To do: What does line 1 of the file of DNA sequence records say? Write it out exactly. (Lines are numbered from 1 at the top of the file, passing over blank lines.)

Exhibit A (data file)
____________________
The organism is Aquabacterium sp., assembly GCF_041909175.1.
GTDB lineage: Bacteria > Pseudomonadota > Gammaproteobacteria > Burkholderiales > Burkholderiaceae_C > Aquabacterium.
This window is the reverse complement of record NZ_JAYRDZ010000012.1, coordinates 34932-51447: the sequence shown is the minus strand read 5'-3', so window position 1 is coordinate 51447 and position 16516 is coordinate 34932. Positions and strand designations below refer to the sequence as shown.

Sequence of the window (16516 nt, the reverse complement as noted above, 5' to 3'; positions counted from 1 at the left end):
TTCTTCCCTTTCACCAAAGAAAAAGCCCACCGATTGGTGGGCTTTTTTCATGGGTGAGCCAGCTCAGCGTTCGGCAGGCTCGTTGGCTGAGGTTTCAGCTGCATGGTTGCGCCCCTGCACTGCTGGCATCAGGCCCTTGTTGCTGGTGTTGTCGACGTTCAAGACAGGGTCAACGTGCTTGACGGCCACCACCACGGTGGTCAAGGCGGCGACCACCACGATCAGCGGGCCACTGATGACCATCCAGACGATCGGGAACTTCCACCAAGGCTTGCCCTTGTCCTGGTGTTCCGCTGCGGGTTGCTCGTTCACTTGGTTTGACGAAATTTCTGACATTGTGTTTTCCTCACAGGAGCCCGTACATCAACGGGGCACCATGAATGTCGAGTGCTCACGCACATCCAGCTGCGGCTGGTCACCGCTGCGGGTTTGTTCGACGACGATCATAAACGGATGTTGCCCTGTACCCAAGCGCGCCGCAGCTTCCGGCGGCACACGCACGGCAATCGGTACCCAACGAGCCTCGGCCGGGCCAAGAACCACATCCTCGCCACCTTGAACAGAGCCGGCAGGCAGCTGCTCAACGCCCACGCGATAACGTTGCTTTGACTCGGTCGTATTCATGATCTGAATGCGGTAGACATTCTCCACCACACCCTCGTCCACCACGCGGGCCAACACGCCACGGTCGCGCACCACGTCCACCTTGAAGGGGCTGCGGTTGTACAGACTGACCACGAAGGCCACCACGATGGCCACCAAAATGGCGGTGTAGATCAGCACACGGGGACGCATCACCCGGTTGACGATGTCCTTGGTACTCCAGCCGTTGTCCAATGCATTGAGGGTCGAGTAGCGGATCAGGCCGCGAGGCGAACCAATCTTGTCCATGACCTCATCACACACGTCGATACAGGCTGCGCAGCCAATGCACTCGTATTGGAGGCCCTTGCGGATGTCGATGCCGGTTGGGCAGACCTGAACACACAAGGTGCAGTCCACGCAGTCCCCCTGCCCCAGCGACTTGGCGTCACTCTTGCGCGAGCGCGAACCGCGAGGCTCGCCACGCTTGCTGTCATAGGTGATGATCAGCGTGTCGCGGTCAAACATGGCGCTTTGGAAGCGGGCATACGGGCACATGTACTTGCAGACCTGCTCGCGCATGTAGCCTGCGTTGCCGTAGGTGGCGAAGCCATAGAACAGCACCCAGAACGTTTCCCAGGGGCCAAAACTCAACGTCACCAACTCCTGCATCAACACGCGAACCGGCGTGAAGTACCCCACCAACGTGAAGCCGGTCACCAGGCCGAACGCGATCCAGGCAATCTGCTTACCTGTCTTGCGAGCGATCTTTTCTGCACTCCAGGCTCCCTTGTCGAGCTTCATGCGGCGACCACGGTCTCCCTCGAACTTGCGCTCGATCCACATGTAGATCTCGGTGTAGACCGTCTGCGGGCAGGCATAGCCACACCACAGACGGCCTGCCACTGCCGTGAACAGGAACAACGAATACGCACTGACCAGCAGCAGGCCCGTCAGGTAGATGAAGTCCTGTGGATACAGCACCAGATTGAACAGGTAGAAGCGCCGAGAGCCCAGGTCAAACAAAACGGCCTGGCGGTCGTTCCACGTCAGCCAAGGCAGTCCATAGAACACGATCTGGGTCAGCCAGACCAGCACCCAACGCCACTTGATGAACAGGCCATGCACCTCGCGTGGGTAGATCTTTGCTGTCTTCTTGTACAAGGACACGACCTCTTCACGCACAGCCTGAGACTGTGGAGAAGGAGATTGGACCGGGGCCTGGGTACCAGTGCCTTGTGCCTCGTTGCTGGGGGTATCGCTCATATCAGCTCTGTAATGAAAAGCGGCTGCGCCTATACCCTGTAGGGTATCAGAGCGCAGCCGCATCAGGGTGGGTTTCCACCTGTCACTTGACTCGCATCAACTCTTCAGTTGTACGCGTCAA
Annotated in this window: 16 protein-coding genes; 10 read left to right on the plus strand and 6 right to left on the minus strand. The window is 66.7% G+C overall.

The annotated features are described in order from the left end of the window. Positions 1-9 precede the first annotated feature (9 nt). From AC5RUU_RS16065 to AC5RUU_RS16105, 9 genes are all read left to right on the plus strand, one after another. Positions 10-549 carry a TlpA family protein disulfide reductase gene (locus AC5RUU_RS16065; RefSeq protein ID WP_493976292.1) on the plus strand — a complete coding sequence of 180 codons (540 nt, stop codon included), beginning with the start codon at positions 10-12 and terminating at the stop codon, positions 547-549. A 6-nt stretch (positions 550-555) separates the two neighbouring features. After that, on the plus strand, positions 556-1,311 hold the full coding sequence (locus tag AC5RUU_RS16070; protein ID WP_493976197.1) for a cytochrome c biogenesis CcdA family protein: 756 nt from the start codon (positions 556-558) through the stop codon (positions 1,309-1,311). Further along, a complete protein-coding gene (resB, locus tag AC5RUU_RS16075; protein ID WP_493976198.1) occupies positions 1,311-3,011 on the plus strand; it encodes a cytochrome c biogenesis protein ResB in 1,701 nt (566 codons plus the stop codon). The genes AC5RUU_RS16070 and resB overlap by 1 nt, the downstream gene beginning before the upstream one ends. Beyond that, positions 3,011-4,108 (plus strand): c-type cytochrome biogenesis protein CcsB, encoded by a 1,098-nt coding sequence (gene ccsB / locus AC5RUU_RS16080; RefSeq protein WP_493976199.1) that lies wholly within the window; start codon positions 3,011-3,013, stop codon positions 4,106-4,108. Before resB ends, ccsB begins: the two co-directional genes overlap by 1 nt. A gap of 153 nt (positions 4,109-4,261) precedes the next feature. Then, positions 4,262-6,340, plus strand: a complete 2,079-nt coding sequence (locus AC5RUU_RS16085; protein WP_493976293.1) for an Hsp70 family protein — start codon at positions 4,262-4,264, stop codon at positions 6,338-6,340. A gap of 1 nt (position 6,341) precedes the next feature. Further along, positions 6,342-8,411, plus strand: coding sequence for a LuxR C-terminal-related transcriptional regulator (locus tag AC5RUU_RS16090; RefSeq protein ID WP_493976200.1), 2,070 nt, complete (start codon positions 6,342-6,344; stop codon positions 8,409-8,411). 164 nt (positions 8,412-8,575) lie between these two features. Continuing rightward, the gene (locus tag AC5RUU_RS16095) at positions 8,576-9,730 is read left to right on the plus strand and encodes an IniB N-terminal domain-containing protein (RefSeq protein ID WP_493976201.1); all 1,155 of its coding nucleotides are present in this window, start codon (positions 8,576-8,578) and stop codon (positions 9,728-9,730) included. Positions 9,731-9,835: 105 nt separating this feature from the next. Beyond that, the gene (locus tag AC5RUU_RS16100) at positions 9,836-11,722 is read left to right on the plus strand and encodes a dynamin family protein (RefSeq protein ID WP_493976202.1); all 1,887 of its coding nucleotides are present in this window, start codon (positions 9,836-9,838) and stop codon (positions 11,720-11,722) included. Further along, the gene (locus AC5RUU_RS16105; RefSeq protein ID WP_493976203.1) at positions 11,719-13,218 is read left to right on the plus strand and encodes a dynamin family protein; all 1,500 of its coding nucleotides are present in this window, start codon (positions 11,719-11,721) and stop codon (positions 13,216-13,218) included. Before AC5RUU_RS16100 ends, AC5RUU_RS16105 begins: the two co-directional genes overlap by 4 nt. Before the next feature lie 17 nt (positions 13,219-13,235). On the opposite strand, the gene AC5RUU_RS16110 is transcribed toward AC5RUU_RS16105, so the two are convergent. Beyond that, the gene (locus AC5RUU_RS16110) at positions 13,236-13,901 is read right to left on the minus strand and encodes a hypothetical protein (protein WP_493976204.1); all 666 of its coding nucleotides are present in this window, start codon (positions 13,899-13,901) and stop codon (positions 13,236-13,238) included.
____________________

The organism is Aquabacterium sp., assembly GCF_041909175.1.